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How Sabres’ youngest and oldest players helped them to an overtime win


Buddy
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The Buffalo Sabres haven’t leaned on Craig Anderson this season. He’s 41 years old and nearing the end of his career. So they’ve opted to keep him fresh by playing him sometimes as little as once per week.

That’s why it took him until Monday night against the Dallas Stars to make his 17th appearance of the season, which was also the 700th appearance of his career. He showed again just how well the Sabres’ plan for him is working, stopping 29 of 31 shots to lead Buffalo to a 3-2 overtime win on the road in Dallas. They never would have gotten anywhere near overtime if it weren’t for their veteran goalie.

In the first 10 minutes of this game, the Sabres were overwhelmed by the Stars. Tage Thompson took a quick high-sticking penalty, and Jamie Benn scored a power-play goal just 1:48 into the game. A few minutes later, the Sabres had a power play of their own, but the Stars got four short-handed shots on goal. Anderson stopped them all. By the end of the first period, Anderson had made eight saves on high-danger scoring chances, according to Natural Stat Trick. Of the 29 saves Anderson made, 15 of them were on high-danger scoring chances.

Last week, Anderson was reflecting on what made Ryan Miller so special on the night the franchise retired his jersey number. Anderson is just a year younger than Miller and he’s still playing. A big reason is because of how much he’s enjoying being around this group of players. It’s a team Anderson said he wishes he found when he was a few years younger and had more hockey left in him. Nights like this one are what keep the game fun for him.

“Bailing the team out in the first there, making some big saves for them and allowing us to get our legs,” Anderson said of what made the game fun. “The goalies are the last line of defense. When you can make a big save and elevate the team’s morale, gosh it’s just a great feeling. The adrenaline just kicks in and makes you want to keep coming back.”

Because of the way Anderson played in the early going, the Sabres were able to even the score at the end of the first period when Rasmus Dahlin ripped a one-timer into the back of the net on a feed from Tyson Jost.

“We go in at the end of the first tied 1-1,” coach Don Granato said. “We could have been down 4-1 or 5-1.”

From there, this game followed a pattern we’ve seen from the Sabres on the road this year. The Stars finished the game with a 15-5 advantage in high-danger chances at even strength. They had 58 percent of the expected goals at five-on-five. Thanks to a late Stars goal from Jason Robertson, the game got to overtime. Anderson, the team’s oldest player, got them to overtime. But it was Owen Power, the team’s youngest player, who finished the game.

During the three-on-three overtime, Power was skating with Tage Thompson and Alex Tuch. All three of those players are at least six feet four inches tall. Power’s confidence has been growing throughout the season. He hasn’t yet turned 21, but Power has often played with the poise of a player 10 years older. He’s also creating a ton of offense for the team. The Sabres have 194 high-danger scoring chances this season when Power is on the ice at five-on-five. That’s the most on the team by 32, and Power missed three games due to injury.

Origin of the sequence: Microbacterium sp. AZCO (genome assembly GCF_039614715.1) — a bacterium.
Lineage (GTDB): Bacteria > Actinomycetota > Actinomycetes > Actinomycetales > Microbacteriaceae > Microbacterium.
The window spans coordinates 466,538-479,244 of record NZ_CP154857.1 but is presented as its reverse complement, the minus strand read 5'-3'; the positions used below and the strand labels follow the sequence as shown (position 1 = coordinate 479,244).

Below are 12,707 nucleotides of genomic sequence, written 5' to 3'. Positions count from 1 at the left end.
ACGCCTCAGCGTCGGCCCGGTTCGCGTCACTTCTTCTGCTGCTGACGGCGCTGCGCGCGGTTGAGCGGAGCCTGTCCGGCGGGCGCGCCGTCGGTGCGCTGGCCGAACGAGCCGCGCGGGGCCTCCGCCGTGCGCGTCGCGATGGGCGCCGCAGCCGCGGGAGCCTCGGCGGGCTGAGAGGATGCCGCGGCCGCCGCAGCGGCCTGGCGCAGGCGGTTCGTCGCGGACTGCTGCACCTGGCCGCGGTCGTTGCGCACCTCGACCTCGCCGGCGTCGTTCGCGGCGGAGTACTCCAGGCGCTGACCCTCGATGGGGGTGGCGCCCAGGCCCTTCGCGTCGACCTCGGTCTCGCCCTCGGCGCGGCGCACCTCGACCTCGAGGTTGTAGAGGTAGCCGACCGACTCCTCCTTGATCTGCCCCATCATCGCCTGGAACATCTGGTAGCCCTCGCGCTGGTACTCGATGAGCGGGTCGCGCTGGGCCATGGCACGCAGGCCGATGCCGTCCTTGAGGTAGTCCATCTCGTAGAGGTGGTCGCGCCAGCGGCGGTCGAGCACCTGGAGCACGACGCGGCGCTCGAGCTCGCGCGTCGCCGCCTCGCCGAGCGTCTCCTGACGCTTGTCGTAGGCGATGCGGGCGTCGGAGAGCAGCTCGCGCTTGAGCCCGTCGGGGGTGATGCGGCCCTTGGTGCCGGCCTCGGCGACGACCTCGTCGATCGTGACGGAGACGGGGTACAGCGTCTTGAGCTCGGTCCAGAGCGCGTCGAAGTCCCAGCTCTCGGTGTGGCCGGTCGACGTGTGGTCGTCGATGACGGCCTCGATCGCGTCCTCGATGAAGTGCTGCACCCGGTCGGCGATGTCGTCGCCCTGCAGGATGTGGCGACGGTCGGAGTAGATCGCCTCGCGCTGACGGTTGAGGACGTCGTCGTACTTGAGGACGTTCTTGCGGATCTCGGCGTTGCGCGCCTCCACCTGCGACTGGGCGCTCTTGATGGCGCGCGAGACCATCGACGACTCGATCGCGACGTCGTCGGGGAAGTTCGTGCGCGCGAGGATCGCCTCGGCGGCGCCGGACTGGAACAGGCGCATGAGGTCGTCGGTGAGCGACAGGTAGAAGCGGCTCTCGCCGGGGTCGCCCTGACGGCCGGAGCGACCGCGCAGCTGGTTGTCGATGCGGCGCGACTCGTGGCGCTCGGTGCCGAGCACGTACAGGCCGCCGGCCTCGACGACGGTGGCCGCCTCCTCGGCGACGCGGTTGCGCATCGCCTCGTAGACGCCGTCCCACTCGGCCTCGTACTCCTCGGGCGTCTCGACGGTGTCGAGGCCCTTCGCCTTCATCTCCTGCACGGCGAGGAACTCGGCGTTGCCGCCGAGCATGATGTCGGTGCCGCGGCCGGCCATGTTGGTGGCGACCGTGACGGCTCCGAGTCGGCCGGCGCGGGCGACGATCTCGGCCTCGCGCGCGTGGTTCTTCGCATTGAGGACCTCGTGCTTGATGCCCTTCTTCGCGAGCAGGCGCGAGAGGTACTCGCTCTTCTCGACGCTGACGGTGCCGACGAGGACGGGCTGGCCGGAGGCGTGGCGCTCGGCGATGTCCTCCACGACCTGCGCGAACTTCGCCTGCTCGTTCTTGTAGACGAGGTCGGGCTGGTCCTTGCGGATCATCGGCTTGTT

So it’s fair to say Power was due. Just 50 seconds into overtime, Power got a point-blank chance and rang a puck off the post. But Tuch collected the loose puck. He located Thompson, who made a quick move to his backhand and slid a pass to Power, who had gotten himself into scoring position. Power then unloaded a one-timer into the back of the net for the game-winner. He raised his arms wide and smiled even wider. The relief of scoring his first goal of the season was evident.

“It’s about time,” Anderson said with a smirk.

Anderson said Power is unusual in the sense that he’s reliably gobbling up ice time for the Sabres on a nightly basis. He’s handling a workload most 20-year-olds can’t.

“He could have six or seven or eight goals by now and none of us would have been surprised,” Granato said. “Obviously he hit the goal post a couple of seconds prior to actually scoring. He’s put himself in scoring areas. He’s generated high-quality scoring chances. He just hasn’t hit the back of the net. Lots of times when you break that ice more follow pretty soon. We hope that’s the case.”

The Sabres are now just three points behind the Penguins for the final wild-card spot in the Eastern Conference. They’ll need games like this one against the Stars to stay alive in the race. They got a lift from their goaltending and managed to hang in a game against a tough opponent on the road. Then they got their youngest player to deliver in a big moment. Those are ingredients for a strong second half. Strong goaltending will be a prerequisite. So will the performance of the youngsters, because they’re all over the lineup.

Granato has been steadfast in his belief in those young players, individually and as a group. That has allowed some of them to emerge ahead of schedule. Now the team is fighting to play meaningful hockey late in the season. They got one step closer on Monday.

“Their ability to adjust and adapt within a game is evidence of their skill level and their talent and their potential,” Granato said.

“There he goes. One of God's own prototypes.

A high-powered mutant of some kind, never even considered for mass production.

Too weird to live, and too rare to die.”

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